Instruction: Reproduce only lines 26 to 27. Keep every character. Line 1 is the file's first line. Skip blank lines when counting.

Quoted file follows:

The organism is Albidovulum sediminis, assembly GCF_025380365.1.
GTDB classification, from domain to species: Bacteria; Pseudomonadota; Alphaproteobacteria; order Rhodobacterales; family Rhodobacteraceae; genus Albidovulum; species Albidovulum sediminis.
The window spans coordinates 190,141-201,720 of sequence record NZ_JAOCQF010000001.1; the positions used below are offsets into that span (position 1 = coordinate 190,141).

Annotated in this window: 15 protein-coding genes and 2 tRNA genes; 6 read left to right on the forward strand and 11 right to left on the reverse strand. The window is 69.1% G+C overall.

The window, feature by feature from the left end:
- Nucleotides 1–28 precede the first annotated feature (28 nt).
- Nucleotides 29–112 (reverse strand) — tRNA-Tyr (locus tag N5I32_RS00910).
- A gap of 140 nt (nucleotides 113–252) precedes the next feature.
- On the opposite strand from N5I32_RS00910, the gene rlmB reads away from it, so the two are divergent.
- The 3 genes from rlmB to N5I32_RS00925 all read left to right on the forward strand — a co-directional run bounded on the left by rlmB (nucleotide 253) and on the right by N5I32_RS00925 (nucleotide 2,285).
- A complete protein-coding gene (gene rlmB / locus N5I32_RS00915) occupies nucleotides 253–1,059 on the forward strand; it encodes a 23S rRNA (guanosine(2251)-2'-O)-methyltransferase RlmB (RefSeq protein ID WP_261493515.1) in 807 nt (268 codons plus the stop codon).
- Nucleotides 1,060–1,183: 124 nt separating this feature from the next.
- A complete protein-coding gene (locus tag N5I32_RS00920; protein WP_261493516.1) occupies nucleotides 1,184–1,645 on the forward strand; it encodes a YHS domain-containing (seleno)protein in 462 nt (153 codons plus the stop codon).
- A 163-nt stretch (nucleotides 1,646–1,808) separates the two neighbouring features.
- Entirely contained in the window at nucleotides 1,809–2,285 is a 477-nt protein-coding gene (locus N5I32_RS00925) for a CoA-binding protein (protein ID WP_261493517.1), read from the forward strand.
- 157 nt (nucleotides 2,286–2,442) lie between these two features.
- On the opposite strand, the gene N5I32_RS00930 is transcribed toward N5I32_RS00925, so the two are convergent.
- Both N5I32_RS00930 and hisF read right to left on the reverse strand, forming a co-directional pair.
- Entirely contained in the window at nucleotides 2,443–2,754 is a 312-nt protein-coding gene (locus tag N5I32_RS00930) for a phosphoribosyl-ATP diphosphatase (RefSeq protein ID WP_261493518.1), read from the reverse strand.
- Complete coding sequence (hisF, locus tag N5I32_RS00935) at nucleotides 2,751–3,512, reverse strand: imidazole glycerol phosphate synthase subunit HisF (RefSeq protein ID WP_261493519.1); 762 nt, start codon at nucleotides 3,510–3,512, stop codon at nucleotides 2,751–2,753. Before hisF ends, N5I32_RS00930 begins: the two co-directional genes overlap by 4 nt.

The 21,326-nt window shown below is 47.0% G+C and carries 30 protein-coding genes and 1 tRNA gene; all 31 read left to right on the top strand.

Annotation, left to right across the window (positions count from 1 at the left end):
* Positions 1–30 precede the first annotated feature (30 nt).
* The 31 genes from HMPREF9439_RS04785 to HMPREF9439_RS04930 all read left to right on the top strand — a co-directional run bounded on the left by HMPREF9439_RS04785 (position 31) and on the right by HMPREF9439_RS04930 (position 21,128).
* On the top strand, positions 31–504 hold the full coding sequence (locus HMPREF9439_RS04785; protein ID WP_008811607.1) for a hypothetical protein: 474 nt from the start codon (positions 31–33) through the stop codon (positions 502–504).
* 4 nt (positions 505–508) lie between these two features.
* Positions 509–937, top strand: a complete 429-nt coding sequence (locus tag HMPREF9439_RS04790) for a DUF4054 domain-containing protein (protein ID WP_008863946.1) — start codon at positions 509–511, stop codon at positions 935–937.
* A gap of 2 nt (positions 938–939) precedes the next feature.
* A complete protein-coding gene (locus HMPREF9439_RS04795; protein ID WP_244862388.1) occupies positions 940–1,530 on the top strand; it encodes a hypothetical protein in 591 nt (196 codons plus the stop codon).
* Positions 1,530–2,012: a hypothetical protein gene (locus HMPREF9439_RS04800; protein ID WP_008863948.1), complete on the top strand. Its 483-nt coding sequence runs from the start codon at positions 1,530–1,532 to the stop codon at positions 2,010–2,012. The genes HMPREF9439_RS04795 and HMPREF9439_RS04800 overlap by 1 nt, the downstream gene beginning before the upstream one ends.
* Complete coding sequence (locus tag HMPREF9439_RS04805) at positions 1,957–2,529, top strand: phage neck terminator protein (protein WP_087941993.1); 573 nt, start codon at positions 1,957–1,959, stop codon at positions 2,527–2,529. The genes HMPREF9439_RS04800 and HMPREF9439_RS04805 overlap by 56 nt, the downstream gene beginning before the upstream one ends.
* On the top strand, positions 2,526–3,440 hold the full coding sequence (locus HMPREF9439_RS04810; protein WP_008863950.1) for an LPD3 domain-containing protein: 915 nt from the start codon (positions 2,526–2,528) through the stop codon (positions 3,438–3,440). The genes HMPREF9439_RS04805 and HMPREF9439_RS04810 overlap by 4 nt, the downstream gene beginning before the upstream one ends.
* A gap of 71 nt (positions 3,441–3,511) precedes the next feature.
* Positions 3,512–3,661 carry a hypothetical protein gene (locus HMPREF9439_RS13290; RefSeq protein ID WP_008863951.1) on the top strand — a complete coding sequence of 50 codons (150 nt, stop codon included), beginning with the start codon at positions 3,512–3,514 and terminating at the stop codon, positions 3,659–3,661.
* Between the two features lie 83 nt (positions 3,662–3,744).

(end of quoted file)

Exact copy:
* 4 nt (positions 505–508) lie between these two features.
* Positions 509–937, top strand: a complete 429-nt coding sequence (locus tag HMPREF9439_RS04790) for a DUF4054 domain-containing protein (protein ID WP_008863946.1) — start codon at positions 509–511, stop codon at positions 935–937.